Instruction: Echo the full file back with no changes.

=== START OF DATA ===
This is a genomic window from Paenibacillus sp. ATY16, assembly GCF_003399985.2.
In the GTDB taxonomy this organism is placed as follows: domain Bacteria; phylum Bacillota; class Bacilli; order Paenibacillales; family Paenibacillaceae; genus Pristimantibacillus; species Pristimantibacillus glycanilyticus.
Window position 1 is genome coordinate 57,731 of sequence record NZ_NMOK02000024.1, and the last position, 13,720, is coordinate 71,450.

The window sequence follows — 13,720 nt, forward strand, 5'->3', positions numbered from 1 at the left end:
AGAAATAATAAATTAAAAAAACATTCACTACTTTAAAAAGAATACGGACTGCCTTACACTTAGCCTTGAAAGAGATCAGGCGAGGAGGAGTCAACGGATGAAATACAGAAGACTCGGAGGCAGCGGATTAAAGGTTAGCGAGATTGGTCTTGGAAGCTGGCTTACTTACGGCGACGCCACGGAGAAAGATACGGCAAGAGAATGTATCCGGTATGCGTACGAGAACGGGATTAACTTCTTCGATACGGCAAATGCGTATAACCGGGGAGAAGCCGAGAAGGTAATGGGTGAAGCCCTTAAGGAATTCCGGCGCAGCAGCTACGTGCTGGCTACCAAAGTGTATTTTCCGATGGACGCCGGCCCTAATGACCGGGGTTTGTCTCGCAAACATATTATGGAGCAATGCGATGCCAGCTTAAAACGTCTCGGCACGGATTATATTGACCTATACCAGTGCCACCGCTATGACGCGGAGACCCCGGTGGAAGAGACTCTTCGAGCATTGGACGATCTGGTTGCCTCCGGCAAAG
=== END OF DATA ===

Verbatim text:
This is a genomic window from Paenibacillus sp. ATY16, assembly GCF_003399985.2.
In the GTDB taxonomy this organism is placed as follows: domain Bacteria; phylum Bacillota; class Bacilli; order Paenibacillales; family Paenibacillaceae; genus Pristimantibacillus; species Pristimantibacillus glycanilyticus.
Window position 1 is genome coordinate 57,731 of sequence record NZ_NMOK02000024.1, and the last position, 13,720, is coordinate 71,450.

The window sequence follows — 13,720 nt, forward strand, 5'->3', positions numbered from 1 at the left end:
AGAAATAATAAATTAAAAAAACATTCACTACTTTAAAAAGAATACGGACTGCCTTACACTTAGCCTTGAAAGAGATCAGGCGAGGAGGAGTCAACGGATGAAATACAGAAGACTCGGAGGCAGCGGATTAAAGGTTAGCGAGATTGGTCTTGGAAGCTGGCTTACTTACGGCGACGCCACGGAGAAAGATACGGCAAGAGAATGTATCCGGTATGCGTACGAGAACGGGATTAACTTCTTCGATACGGCAAATGCGTATAACCGGGGAGAAGCCGAGAAGGTAATGGGTGAAGCCCTTAAGGAATTCCGGCGCAGCAGCTACGTGCTGGCTACCAAAGTGTATTTTCCGATGGACGCCGGCCCTAATGACCGGGGTTTGTCTCGCAAACATATTATGGAGCAATGCGATGCCAGCTTAAAACGTCTCGGCACGGATTATATTGACCTATACCAGTGCCACCGCTATGACGCGGAGACCCCGGTGGAAGAGACTCTTCGAGCATTGGACGATCTGGTTGCCTCCGGCAAAG